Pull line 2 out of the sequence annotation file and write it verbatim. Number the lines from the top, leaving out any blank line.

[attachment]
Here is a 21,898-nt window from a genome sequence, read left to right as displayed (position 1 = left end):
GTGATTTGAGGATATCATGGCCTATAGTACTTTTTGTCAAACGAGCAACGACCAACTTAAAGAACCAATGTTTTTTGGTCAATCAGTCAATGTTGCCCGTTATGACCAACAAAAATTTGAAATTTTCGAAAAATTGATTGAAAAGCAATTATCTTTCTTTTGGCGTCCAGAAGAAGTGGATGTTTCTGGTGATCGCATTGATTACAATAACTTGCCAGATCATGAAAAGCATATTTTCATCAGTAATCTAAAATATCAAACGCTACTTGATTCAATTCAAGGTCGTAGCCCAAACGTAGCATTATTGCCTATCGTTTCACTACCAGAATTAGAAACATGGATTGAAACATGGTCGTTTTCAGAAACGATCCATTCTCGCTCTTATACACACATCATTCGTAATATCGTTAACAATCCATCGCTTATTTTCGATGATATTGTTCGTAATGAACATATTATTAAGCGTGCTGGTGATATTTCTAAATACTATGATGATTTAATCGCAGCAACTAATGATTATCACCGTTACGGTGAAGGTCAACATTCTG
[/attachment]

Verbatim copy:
GTGATTTGAGGATATCATGGCCTATAGTACTTTTTGTCAAACGAGCAACGACCAACTTAAAGAACCAATGTTTTTTGGTCAATCAGTCAATGTTGCCCGTTATGACCAACAAAAATTTGAAATTTTCGAAAAATTGATTGAAAAGCAATTATCTTTCTTTTGGCGTCCAGAAGAAGTGGATGTTTCTGGTGATCGCATTGATTACAATAACTTGCCAGATCATGAAAAGCATATTTTCATCAGTAATCTAAAATATCAAACGCTACTTGATTCAATTCAAGGTCGTAGCCCAAACGTAGCATTATTGCCTATCGTTTCACTACCAGAATTAGAAACATGGATTGAAACATGGTCGTTTTCAGAAACGATCCATTCTCGCTCTTATACACACATCATTCGTAATATCGTTAACAATCCATCGCTTATTTTCGATGATATTGTTCGTAATGAACATATTATTAAGCGTGCTGGTGATATTTCTAAATACTATGATGATTTAATCGCAGCAACTAATGATTATCACCGTTACGGTGAAGGTCAACATTCTG